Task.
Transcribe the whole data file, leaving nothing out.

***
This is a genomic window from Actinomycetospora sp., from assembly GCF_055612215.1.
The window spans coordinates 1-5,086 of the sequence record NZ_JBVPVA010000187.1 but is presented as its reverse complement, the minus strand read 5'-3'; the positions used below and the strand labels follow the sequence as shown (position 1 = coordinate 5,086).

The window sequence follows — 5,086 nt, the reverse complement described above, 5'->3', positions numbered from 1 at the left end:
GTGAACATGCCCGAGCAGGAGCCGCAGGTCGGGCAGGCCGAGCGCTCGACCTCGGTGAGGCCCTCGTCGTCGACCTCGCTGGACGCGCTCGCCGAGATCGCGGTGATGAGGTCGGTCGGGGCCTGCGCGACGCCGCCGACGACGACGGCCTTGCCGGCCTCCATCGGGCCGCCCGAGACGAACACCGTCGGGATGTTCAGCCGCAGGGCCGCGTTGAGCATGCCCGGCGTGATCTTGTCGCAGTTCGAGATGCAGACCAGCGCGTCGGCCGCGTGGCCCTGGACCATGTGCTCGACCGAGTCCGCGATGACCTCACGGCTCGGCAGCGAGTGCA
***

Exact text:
This is a genomic window from Actinomycetospora sp., from assembly GCF_055612215.1.
The window spans coordinates 1-5,086 of the sequence record NZ_JBVPVA010000187.1 but is presented as its reverse complement, the minus strand read 5'-3'; the positions used below and the strand labels follow the sequence as shown (position 1 = coordinate 5,086).

The window sequence follows — 5,086 nt, the reverse complement described above, 5'->3', positions numbered from 1 at the left end:
GTGAACATGCCCGAGCAGGAGCCGCAGGTCGGGCAGGCCGAGCGCTCGACCTCGGTGAGGCCCTCGTCGTCGACCTCGCTGGACGCGCTCGCCGAGATCGCGGTGATGAGGTCGGTCGGGGCCTGCGCGACGCCGCCGACGACGACGGCCTTGCCGGCCTCCATCGGGCCGCCCGAGACGAACACCGTCGGGATGTTCAGCCGCAGGGCCGCGTTGAGCATGCCCGGCGTGATCTTGTCGCAGTTCGAGATGCAGACCAGCGCGTCGGCCGCGTGGCCCTGGACCATGTGCTCGACCGAGTCCGCGATGACCTCACGGCTCGGCAGCGAGTGCA